This claim is one side of an argument that's into its third decade. In the 1990s and the early days of the World Wide Web, figures like John Perry Barlow and Esther Dyson declared that cyberspace was a new world separate from and superior to the physical world; critics answered that the Internet was a threat to literature, social development, even our memory and cognitive abilities. To me this debate had a ring of familiarity. If the distinction between the academic world and real world doesn't make a lot of sense, I wondered, could the same be true of the apparently huge gap between digital life and real life?
Once I dug deeper, I saw that just as the distance between academic life and real life was overhyped, so too was the distance between digital life and real life. Technologies like smartphones, locative services, and wireless Internet access have erased the functional boundary between bits and atoms, while ecommerce, email, and social media have woven the digital world into our everyday lives.
Even more profoundly, I realized, using technologies is not something that makes us less human, or takes us away from our natural selves. Since the invention of stone tools two million years ago, human bodies have co-evolved with our physical tools, while our minds have co-evolved with our cognitive tools. We are, as philosopher Andy Clark puts it, natural-born cyborgs. At its best, this entanglement of person and technology extends our cognitive and physical abilities, gives us great pleasure, and makes us more human.
The challenge with smartphones and social media, then, is not to learn to give them up, but to learn to use them wisely. We need to practice what I call contemplative computing, developing ways of working and interacting with information technologies that help us be more mindful and focused-- and thus better people-- rather than be endlessly distracted and frustrated.
By better understanding the nature of attention and distraction, by studying how our interactions with technologies go bad, and by experimenting with new ways of using them, we can resolve the paradoxes these technologies seem to bring into our lives. Using them wisely helps us become wiser about ourselves. Being more mindful about HOW we use technologies helps us be more mindful WHILE using them.
This leads me to argue that we should push back against the moral distinction between academic life or digital life on one hand, and real life on the other. We shouldn't think in terms of a "real life" versus a "digital life" any more than we should think of our lives in the library or laboratory as unreal.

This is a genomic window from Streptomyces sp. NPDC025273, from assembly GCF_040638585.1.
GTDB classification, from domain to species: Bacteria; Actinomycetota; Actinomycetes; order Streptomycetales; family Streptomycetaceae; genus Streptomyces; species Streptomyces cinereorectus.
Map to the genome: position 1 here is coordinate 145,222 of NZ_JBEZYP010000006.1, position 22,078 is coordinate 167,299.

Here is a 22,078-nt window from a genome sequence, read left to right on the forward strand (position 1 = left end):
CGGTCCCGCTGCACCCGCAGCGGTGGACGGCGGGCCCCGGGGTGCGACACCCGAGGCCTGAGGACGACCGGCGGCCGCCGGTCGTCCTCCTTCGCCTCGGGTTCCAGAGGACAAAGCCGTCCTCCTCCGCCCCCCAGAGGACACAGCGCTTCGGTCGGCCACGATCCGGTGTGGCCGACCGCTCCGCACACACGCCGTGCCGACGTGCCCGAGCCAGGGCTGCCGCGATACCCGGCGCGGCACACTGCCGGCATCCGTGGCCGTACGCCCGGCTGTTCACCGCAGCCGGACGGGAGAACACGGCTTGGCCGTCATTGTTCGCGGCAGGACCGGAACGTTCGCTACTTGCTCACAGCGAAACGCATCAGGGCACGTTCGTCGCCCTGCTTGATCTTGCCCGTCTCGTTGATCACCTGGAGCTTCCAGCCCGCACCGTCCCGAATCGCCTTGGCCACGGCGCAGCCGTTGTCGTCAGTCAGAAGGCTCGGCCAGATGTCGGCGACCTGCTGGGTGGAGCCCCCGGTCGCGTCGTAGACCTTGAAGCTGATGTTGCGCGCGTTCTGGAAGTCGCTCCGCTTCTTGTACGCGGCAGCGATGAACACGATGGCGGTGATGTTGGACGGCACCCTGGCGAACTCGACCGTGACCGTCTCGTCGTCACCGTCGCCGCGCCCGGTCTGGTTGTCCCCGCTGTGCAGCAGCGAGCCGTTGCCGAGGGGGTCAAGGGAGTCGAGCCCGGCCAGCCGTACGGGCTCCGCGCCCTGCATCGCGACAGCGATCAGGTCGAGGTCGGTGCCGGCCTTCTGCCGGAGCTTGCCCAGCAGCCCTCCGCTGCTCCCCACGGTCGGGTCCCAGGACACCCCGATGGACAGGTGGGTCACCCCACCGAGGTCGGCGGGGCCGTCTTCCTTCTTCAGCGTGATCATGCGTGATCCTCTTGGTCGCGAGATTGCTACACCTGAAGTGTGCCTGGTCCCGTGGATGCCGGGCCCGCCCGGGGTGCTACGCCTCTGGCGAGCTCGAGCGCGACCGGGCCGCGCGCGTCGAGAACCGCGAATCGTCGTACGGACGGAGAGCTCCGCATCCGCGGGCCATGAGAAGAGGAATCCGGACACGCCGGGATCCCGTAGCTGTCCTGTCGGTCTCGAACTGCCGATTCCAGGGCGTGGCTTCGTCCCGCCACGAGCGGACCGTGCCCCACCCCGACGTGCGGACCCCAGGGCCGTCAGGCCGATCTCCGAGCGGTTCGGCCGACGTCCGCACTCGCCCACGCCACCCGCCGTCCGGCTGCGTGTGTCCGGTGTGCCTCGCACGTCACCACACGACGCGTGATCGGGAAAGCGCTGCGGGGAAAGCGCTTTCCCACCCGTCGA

IRL = In Richer Life
To put it another way, we should redefine what the acronym IRL means. When people talk about "going IRL," one of the things they're doing is expressing a desire for self-improvement: turning off the devices, going camping or spending time with the family and friends. The impulse is laudable, but the assumption that it can only happen when you hit the off switch is incorrect.
Instead, we should think of RL as a richer life, one of that isn't driven mainly by distractions, but reflects a serious attempt to create meaning in the world, to do things that matter with our lives, to build and extend our selves. This is an effort in which the thoughtful, judicious, mindful use of technology can play a role-- and which those habits of mind that we think of as "academic" can also be intensely useful. We can build lives aren't merely real, but are richer, using tools that take form in silicon and electrons, or tools that are encoded in words and ideas.
Practicing contemplative computing requires taking a more critical, ethnographic approach to how we use technology; asking basic questions about why we use technologies, noticing unconscious habits, how we think about them, and how they affect the way we think about ourselves. All these ideas could have come from one of Riki's classes, even though they're applied in an area that seems outside her scholarly interest.
Riki and the Richer Life
But that ability to follow ideas wherever they lead, to pursue diversions until they reveal something unexpected yet connected to your original interests, is just me channeling another of Riki's habits.
Riki was an astonishing conversationalist-- indeed it was hard to get a word in edgewise. If you didn't know her you might listen to her monologues and think she was just free associating. But if you listened carefully, you discovered that she would start a sentence, interrupt herself and veer off onto another subject, then do it again, and again-- and then, systematically work her way back, until twenty minutes later she finished that first sentence. That ability to draw together a dozen different subjects in a single conversation, to weave between and weave together different ideas, never failed to amaze her students, and I suspect there's an echo of it in my writing even today.
But in a sense the questions I'm working on now are not outside her area at all. What Riki showed me, through her work and her life, is that far from being an escape from real life, the life of the mind can serve as a model for how to build richer lives.